Part of the reason Brian, one of our swim instructors, first learnt to swim was because he “didn’t want to be a parent who couldn’t swim anymore” and he didn’t want to “embarrass [his] competitive daughters!” It’s absolutely true. One of Brian’s main motivations to learn to swim was to make sure he could participate in his daughters’ sport.
But Brian’s is just one reason parents should learn to swim. There’s lots of reasons why, if you can’t swim but your children can, you should learn.
It’s just good for you
We mention this in a lot of blogs, but swimming is objectively good for your health. It’s recommended by the NHS as an activity you can do in a lot of varied health situations. Swimming is particularly good for the heart and lungs, and swimming can be adapted to accommodate people with disabilities, problems with their joints and people recovering from an injury. Even if you have pre-existing health problems swimming can often be adapted for you.
So, we don’t mean to guilt trip you here (honest, we promise!) but don’t you want to live longer as a parent? Heart and lung problems are major cause of premature death and a little bit of exercise can go a long way to improving your lifespan and keeping illness at bay. If you’re struggling to find motivation at the gym, swimming is a completely different environment, and you may find it “clicks” with you better.
There’s a new opportunity for play
“Dad and lad football” is a thing – but it doesn’t have to be the only thing. Playing and doing sports with your child is an important bonding opportunity and helps develop good habits of exercise for later life. Swimming is suitable for almost all parents, and almost all children, and can be done together. Waterparks, holidays, beach swimming and just Saturdays at the pool are some of our instructors’ fondest memories from childhood. If you can’t swim yourself but you find yourself by a pool, you can’t get in the pool yourself to use swimming for play and parenting.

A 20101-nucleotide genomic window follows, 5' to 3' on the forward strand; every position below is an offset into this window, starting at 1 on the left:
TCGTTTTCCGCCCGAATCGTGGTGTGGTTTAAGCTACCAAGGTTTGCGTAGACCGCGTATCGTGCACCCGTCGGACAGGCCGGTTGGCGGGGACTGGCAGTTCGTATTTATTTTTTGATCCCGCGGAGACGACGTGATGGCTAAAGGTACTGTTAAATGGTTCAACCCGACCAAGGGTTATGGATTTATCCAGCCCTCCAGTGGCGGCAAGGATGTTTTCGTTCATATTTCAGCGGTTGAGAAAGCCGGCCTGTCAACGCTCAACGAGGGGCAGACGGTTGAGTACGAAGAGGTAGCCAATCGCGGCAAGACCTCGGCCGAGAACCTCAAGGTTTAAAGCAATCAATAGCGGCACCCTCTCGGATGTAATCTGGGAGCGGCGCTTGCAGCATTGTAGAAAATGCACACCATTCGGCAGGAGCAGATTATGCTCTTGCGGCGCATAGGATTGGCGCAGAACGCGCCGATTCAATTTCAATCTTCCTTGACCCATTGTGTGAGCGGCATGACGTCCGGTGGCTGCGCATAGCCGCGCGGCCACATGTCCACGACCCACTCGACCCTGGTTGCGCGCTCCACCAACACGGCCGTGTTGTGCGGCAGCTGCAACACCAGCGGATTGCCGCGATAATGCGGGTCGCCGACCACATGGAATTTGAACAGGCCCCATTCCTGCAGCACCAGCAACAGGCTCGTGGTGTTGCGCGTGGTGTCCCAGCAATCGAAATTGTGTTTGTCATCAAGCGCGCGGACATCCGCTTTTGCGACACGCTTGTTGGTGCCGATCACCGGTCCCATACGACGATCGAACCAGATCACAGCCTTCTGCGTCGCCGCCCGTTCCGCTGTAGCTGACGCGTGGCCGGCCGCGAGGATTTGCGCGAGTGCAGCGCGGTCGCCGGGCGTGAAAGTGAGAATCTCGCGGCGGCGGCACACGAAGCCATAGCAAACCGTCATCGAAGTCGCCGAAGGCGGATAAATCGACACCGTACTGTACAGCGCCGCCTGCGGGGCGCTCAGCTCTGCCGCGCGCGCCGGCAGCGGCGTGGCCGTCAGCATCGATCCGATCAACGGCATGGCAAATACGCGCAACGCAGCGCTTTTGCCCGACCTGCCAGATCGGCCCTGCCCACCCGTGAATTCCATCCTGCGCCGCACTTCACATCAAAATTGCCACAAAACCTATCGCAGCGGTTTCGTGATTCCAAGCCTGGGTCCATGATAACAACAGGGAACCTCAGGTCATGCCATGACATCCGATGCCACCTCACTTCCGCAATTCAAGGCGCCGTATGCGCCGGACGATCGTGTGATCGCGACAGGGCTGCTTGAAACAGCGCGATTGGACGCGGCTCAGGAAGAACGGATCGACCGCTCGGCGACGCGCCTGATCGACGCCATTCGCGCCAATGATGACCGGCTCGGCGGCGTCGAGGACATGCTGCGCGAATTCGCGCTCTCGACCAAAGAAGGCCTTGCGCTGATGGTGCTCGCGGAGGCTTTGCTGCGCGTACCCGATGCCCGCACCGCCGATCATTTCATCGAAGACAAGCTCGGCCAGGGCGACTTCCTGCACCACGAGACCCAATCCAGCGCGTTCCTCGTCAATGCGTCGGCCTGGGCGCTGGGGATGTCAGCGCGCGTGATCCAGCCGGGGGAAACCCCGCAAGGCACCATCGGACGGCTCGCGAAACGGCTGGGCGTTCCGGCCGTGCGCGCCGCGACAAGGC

Safety and Supervision
If you do find yourself at the beach or at a pool with a deep end, as a grown-up adult you’ll likely be stronger and taller than your child. This means you can walk more safely at a deeper depth and withstand a stronger wave. Your little dolphin might not be ready for the deep-end yet, and you can stand ahead of them making sure they don’t swim out of their depth. Some young children are naturally inquisitive and push boundaries – so trust us when we say that calling over sometimes isn’t enough and an adult or older sibling has to intervene, and it’s best if they can swim.
BONUS: You can start your child swimming as early as possible
For mums-to-be we recommend our partner Our First Steps and their fantastic Aquanatal Yoga classes. You can read about their Aquanatal Yoga classes at our blog here but essentially it’s exercise you can safely do to relax and stay fit whilst pregnant. If you’re pregnant we’d really encourage you to consider if aquanatal classes are right for you and to contact us if you have any questions.
Secondly, they also offer Adult and Child swimming for parents and guardians of very young children. Adult and Child swimming is for children older than six months but younger than two years that can’t swim independently. Adult and Child swimming allows you to take advantage of a very crucial bonding stage in child development, start them off swimming very early and get your baby some exercise!
What to do if you can’t swim but now want to learn?
Contact us. We’re always happy to receive inquiries from all ages and can arrange private swimming lessons for adults, as well as having pre-bookable blocs. It’s never too late to learn to swim and we offer patient encouragement, advice and mentorship to help you dive into the world of swimming at any age.